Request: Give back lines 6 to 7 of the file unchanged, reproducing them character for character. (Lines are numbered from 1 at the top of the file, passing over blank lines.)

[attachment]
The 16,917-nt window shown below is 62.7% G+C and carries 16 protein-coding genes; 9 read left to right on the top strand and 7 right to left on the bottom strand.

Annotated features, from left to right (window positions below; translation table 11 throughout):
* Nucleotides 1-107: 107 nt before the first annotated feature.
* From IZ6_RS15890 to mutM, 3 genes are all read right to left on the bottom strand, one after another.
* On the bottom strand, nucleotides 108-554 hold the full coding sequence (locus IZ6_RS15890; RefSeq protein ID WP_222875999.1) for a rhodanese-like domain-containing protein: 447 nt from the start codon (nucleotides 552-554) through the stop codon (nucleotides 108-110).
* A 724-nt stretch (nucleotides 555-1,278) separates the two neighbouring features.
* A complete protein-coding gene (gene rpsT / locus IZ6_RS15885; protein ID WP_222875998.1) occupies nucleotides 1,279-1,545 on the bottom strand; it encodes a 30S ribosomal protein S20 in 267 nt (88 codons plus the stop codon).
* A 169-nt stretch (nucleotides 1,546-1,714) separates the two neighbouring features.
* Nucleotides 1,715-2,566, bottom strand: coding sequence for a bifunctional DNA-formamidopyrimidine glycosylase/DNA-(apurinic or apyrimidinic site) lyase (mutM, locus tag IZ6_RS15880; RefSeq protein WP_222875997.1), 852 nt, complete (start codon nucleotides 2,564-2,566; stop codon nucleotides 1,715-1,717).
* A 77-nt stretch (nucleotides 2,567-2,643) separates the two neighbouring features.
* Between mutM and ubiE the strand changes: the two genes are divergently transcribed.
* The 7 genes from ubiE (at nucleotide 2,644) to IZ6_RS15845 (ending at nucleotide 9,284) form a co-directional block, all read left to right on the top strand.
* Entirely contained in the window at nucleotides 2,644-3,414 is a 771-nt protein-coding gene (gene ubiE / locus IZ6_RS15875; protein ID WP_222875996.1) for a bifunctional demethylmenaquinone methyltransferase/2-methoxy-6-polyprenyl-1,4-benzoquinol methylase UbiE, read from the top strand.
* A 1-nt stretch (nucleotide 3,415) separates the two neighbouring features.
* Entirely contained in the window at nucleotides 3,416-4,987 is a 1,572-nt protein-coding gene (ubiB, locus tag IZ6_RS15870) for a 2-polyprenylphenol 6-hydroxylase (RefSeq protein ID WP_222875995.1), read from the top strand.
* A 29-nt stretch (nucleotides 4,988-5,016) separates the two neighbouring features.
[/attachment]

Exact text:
* A 724-nt stretch (nucleotides 555-1,278) separates the two neighbouring features.
* A complete protein-coding gene (gene rpsT / locus IZ6_RS15885; protein ID WP_222875998.1) occupies nucleotides 1,279-1,545 on the bottom strand; it encodes a 30S ribosomal protein S20 in 267 nt (88 codons plus the stop codon).